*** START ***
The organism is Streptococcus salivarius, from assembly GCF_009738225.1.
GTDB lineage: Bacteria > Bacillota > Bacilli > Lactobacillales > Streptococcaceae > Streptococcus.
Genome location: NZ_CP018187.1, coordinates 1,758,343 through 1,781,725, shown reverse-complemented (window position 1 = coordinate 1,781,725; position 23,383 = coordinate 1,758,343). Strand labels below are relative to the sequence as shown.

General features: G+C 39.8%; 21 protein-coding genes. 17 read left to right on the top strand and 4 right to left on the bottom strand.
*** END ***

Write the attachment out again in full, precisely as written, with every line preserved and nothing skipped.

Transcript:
The organism is Streptococcus salivarius, from assembly GCF_009738225.1.
GTDB lineage: Bacteria > Bacillota > Bacilli > Lactobacillales > Streptococcaceae > Streptococcus.
Genome location: NZ_CP018187.1, coordinates 1,758,343 through 1,781,725, shown reverse-complemented (window position 1 = coordinate 1,781,725; position 23,383 = coordinate 1,758,343). Strand labels below are relative to the sequence as shown.

General features: G+C 39.8%; 21 protein-coding genes. 17 read left to right on the top strand and 4 right to left on the bottom strand.